Understanding how they work
By Marie Casey Olseth, MD
Many patients get referred to me after having tried multiple psychiatric medications, none of which provided effective relief of their symptoms. They are understandably frustrated and skeptical about seeing a new psychiatrist, let alone trying any new psychiatric medications.
The frustration may increase if they consult “Dr. Google” or ask non-medical professionals for information. Multiple factors must be considered before marking any decisions about prescribing psychiatric medications. That’s why I make it a priority to educate my patients on how I come to a decision about the medication- and the dosage- that I recommend. As a result, they feel more informed and more comfortable with the decision to start the medication.
The discussions are as varied and unique as the patients themselves, but some common themes do reoccur. Here are some examples.
“I already tried that medication and it didn’t work.”
In many cases, the patient was actually taking a psychiatric medication that would have been effective for the symptoms but had been prescribed at the incorrect dosage.
For example, one patient was recently referred to me after finding gabapentin ineffective in treating his anxiety. Further discussion revealed that he had been prescribed a dose that was sub-clinical- in other words, it should have worked, but he was not taking enough of it to be effective. He was skeptical of the recommendation to try gabapentin once again at an appropriate dose, but was later amazed at the relief it provided, essentially eliminating the formerly paralyzing impact of anxiety on his life. The correct dosage can make the difference in the effectiveness of some medications.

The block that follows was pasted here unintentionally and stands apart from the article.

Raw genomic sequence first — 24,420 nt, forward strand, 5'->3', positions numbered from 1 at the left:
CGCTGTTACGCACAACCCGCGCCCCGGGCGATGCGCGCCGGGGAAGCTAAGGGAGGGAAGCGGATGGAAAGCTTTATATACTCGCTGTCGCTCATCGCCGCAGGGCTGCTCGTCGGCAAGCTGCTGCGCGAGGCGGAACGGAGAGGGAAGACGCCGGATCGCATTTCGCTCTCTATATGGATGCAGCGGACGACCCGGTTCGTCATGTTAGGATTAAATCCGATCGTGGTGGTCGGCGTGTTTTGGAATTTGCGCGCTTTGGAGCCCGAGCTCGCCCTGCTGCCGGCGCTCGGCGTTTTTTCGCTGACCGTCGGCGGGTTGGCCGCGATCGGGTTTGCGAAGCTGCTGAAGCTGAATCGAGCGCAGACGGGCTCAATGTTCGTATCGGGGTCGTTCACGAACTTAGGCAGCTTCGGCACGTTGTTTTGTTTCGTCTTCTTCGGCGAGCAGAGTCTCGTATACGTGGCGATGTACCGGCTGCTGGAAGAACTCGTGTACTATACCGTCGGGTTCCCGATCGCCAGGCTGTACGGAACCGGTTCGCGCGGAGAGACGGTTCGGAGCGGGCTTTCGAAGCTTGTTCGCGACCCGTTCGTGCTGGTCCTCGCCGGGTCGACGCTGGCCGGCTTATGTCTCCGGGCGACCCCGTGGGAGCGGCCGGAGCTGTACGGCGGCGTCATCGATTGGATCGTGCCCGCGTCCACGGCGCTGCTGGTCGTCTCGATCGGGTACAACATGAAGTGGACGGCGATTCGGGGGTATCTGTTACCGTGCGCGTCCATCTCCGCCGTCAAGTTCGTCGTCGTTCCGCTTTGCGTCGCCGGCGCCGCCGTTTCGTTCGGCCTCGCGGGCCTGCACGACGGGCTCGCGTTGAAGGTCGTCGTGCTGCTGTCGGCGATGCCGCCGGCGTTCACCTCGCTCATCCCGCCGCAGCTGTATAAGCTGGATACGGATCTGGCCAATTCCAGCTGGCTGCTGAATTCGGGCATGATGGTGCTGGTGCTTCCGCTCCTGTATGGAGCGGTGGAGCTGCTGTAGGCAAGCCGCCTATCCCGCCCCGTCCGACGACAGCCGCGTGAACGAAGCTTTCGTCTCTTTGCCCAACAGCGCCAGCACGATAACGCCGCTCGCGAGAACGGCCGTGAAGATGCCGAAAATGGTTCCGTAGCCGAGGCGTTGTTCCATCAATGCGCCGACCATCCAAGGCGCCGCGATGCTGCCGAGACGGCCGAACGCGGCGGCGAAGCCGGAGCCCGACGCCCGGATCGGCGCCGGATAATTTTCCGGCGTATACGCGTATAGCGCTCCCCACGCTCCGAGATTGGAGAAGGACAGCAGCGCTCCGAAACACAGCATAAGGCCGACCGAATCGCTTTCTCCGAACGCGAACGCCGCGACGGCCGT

“2mg of Xanax everyday works fine. Why should I change it?”
Other referrals come from primary care physicians urging their patients to find safer alternatives to the higher-risk psychiatric medications they currently use. Many of these patients don’t want to eliminate the higher-risk medication- a controlled substance, for example- because they have developed an emotional attachment to and/or a dependency on the medication.
In many cases, the patient was initially prescribed the controlled substance with instructions to use it only “as needed” (sometimes written on the prescription pad or pill bottle label as PRN, for the Latin term pro re nata). The prescriber may have intended this to mean less than once each day, but, over time, some patients increase their intake to get more symptom relief, ultimately taking the medication multiple times daily.